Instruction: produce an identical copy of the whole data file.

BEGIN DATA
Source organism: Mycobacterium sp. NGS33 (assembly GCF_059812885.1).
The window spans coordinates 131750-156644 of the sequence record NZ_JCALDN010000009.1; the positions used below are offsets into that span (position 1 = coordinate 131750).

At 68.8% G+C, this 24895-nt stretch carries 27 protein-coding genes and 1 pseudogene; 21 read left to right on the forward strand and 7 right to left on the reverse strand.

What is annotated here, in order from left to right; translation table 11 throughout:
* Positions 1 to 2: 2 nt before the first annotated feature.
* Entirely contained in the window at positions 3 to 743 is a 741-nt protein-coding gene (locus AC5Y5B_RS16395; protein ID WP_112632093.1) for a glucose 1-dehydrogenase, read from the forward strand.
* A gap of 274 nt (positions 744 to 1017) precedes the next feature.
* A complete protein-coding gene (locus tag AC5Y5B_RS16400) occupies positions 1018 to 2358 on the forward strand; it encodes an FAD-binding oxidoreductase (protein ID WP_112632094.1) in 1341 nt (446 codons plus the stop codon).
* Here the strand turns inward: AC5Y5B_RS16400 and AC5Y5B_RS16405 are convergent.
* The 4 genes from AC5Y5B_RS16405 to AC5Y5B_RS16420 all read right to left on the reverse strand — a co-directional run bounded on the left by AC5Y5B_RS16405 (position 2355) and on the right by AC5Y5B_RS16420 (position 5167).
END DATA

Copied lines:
Source organism: Mycobacterium sp. NGS33 (assembly GCF_059812885.1).
The window spans coordinates 131750-156644 of the sequence record NZ_JCALDN010000009.1; the positions used below are offsets into that span (position 1 = coordinate 131750).

At 68.8% G+C, this 24895-nt stretch carries 27 protein-coding genes and 1 pseudogene; 21 read left to right on the forward strand and 7 right to left on the reverse strand.

What is annotated here, in order from left to right; translation table 11 throughout:
* Positions 1 to 2: 2 nt before the first annotated feature.
* Entirely contained in the window at positions 3 to 743 is a 741-nt protein-coding gene (locus AC5Y5B_RS16395; protein ID WP_112632093.1) for a glucose 1-dehydrogenase, read from the forward strand.
* A gap of 274 nt (positions 744 to 1017) precedes the next feature.
* A complete protein-coding gene (locus tag AC5Y5B_RS16400) occupies positions 1018 to 2358 on the forward strand; it encodes an FAD-binding oxidoreductase (protein ID WP_112632094.1) in 1341 nt (446 codons plus the stop codon).
* Here the strand turns inward: AC5Y5B_RS16400 and AC5Y5B_RS16405 are convergent.
* The 4 genes from AC5Y5B_RS16405 to AC5Y5B_RS16420 all read right to left on the reverse strand — a co-directional run bounded on the left by AC5Y5B_RS16405 (position 2355) and on the right by AC5Y5B_RS16420 (position 5167).